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Approaches to the Contemporary Use of Classical Text

Approaches to the Contemporary Use of Classical Text

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Approaches to the Contemporary Use of Classical Text

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  1. Approaches to the Contemporary Use of Classical Text • Historical Reconstruction • “philological fidelity to extant textual evidence and avoidance of anachronism” (108) • Contemporary Appropriation • “the rendering of ancient theories through some sort of contemporary theoretical lens” (108)

  2. Taking an Ironic Stance • An “ironist” is: • “the sort of person who faces up to the contingency of his or her own beliefs and desires – someone sufficiently historicist and nominalist to have abandoned the idea that those central beliefs and desires refer back to something beyond the reach of time and chance” – Richard Rorty

  3. What is Rhetoric?

  4. Gorgias’ Rhetoric • “Speech is a powerful lord, which by means of the finest and most invisible body effects the divinest works: it can stop fear and banish grief and create joy and nurture pity” – Encomium of Helen • Bia – violent force • Relation of truth (aletheia) and opinion (doxa)

  5. Aristotle’s Rhetoric • Rhetoric as dunamis • Dunamis designates “potentiality” with respect to objects and animals, and “ability” with respect to humans • “Let rhetoric be an ability (dunamis), in each case, to see the available means of persuasion.” • In Nicomachean Ethics: “An art never produces an activity, but the capacity for an activity”

  6. Rhetoric in the Polis • “The Rhetoric enables a legislator to understand how rhetoric works in the polis without imposing the necessity to employ it, since the act of persuasion—or, rather, its external end—is not as noble as a detached (internal) understanding of how persuasion works” • Aristotle believed that judges act “at the moment”, rather than after careful consideration, like legislators • Rhetoric comes into play when the situation exceeds the parameters circumscribed by law.

  7. Isocrates’ Rhetoric • Rhetoric as hēgemōn (leader) • logos as a civilized force, at once a principle of social unification and a mechanism through which this unification is achieved • The power of discourse is the ability to sanction the social order and to challenge it through individual rhetorical acts

  8. Rhetoric in the Polis • TakisPoulakos: For Isocrates “citizenship is an identity that must be reclaimed, and the problem with citizenship appears to be how to disclose that identity publicly—how a king can prove that his royal status did not violate but actually derived from his status as a citizen, or how an orator can demonstrate that his words did not originate in his interest for self-advantage, but in his position as the citizen who speaks as a member of the polis” • Isocrates fuses the ideas of individual merit with the performative ideal of accountability to the polis • Nicocles: Nicocles must obey the hegemony of speech the same as any orator.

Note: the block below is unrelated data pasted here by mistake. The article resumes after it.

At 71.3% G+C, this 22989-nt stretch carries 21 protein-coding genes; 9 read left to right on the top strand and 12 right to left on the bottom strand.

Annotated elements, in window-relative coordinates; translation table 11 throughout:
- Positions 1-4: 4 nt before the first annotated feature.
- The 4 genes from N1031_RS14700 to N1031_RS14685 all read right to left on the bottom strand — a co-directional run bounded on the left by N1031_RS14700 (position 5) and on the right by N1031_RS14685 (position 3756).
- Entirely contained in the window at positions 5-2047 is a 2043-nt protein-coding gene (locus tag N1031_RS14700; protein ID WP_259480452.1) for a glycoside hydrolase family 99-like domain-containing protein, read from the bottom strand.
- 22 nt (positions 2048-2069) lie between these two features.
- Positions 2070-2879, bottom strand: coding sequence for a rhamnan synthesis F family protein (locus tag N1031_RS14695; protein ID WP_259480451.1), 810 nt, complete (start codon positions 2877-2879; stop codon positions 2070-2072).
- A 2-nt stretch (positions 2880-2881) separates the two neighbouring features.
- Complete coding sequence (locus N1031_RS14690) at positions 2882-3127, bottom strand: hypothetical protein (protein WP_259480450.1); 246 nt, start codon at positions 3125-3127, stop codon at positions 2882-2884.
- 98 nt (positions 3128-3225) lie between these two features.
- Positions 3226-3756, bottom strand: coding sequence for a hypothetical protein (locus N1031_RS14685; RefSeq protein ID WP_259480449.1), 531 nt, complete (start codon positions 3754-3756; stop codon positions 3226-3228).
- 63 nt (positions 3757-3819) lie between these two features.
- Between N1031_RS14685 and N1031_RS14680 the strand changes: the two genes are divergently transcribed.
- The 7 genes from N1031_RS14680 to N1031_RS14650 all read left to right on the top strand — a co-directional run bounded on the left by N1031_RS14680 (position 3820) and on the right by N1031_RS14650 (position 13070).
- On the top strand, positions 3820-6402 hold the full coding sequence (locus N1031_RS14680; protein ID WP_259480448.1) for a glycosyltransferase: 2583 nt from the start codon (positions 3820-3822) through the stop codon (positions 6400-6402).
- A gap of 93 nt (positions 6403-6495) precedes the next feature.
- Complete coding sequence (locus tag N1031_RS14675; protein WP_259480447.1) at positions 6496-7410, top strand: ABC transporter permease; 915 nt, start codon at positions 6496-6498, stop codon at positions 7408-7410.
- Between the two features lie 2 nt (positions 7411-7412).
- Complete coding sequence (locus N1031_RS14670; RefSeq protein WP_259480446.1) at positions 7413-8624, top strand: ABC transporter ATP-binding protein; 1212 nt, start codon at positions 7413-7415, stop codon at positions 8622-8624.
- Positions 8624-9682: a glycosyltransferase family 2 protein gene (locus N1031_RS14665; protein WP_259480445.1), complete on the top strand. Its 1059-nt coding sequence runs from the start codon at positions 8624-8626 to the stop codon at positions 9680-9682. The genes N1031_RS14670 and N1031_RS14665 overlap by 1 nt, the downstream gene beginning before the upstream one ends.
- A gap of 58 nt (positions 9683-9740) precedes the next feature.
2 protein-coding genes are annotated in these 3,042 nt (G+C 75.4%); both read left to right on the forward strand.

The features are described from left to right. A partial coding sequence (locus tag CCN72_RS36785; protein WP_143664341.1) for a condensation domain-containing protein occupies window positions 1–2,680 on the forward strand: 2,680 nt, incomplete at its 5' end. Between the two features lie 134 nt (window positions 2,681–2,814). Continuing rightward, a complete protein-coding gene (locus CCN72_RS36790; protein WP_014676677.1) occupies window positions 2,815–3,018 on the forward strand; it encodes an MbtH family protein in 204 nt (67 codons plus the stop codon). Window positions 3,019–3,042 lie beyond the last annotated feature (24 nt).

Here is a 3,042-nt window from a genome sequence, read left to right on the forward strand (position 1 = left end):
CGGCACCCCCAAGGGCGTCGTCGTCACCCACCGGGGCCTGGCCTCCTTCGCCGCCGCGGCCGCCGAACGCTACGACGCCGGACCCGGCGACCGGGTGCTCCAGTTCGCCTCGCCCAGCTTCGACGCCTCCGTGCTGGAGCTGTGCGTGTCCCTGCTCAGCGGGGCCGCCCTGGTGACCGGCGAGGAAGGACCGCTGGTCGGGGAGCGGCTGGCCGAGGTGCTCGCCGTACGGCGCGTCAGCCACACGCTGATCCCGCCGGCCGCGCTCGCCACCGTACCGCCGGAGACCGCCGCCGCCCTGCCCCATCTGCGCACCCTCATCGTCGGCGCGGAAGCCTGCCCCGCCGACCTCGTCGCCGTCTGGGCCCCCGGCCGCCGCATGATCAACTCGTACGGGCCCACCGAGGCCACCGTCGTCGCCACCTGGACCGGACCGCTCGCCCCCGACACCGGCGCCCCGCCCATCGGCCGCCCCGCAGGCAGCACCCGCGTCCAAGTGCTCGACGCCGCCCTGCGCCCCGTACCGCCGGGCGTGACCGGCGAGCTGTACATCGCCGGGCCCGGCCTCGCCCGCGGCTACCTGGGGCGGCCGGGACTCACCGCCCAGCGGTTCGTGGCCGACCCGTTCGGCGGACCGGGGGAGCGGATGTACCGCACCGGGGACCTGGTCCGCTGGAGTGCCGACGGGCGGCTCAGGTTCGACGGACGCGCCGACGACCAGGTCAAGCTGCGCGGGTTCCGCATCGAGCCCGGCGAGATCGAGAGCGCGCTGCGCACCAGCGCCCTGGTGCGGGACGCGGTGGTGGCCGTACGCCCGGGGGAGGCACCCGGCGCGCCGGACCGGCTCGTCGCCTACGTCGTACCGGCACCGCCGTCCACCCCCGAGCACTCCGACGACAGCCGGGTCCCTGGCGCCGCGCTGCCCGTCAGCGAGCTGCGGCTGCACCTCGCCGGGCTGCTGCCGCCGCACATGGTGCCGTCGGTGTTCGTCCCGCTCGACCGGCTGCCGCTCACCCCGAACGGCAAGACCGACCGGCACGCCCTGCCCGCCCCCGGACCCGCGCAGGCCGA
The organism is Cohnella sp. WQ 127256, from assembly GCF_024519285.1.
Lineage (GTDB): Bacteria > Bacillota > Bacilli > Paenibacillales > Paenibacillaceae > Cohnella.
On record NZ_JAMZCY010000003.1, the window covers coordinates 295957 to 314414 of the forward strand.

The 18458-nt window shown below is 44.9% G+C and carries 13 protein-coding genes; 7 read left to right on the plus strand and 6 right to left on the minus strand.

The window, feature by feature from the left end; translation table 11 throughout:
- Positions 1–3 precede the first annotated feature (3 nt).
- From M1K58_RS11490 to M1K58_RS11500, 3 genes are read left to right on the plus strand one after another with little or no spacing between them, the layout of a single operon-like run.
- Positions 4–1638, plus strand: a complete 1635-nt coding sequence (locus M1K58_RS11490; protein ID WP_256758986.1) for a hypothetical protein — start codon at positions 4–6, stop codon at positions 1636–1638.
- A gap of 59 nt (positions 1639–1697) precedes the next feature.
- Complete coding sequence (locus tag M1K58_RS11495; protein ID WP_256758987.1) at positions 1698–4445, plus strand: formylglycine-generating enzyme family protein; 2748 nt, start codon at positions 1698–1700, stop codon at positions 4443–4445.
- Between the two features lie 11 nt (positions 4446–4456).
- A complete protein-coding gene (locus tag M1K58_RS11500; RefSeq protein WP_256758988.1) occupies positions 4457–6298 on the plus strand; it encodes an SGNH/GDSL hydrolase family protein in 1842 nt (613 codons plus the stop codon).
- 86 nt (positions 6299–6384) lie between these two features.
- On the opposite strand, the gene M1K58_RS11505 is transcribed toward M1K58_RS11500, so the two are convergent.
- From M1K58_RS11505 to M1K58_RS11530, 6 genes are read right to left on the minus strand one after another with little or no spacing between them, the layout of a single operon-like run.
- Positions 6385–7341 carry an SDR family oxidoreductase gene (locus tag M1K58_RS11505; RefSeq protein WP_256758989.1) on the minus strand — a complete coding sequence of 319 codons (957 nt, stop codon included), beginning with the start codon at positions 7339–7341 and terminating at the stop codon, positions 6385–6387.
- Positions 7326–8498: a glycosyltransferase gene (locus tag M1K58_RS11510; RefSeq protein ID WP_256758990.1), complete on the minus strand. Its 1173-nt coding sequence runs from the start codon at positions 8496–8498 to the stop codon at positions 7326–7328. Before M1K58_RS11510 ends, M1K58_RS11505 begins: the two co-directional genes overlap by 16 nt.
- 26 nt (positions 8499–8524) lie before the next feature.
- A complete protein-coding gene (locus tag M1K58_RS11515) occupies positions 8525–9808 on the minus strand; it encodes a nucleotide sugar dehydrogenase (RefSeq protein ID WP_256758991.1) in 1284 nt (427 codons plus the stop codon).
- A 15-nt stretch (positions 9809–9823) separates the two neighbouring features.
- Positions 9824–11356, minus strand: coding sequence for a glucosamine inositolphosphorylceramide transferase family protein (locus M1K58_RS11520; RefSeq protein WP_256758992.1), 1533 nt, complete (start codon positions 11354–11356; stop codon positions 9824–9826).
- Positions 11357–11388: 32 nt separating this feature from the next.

9. Discussion • Rhetoric as bia (violent force) • Rhetoric as dunamis (ability) • Rhetoric as hēgemōn (leader)

  10. Role of Rhetoric

  11. Aristotle • Problems with democracy • Importance of leisure in order for active political participation • Confusion of roles for the subjects of a democracy • Role of rhetoric is to act as a buffer between the rhetor and the demos

  12. Isocrates • Rhetoric as a means of unification • Through persuasion “we have come together, built cities, made laws, and invented arts” –Antidosis 254 and Nicocles6 • Rhetoric and kairos

  13. Discussion • What is the role of rhetoric in today’s society? • Whose vision of the role of democracy do you see as being most influential and present today?

  14. Consumerism killed classical rhetoric

  15. Discussion • How can you see the change in the role of rhetoric in society as influencing pedagogy?

  16. Pedagogy • “In the sphere of language education, the shift has been away from civic rhetoric toward the business-friendly “plain style” celebrated by Carnegie and codified by Strunk and White’s Elements of Style.” • “The plain style also creates the illusion that language can be like glass, a medium without the infusion of self. It pretends the facts can speak for themselves in ways that the old rhetoric never did. The very style has helped perpetuate the belief that there are technical, apolitical solutions to political problems. It is perhaps the most deceptive style of them all” -Kenneth Cmiel

  17. Back to an ironic stance… • Haskins believes that with a ironic stance we could benefit from an Isocratean pedagogy since it “calls for sympathy toward the common cultural denominator as a starting point of critical inquiry the goal of which is learning to question the limits of cultural knowledge (135).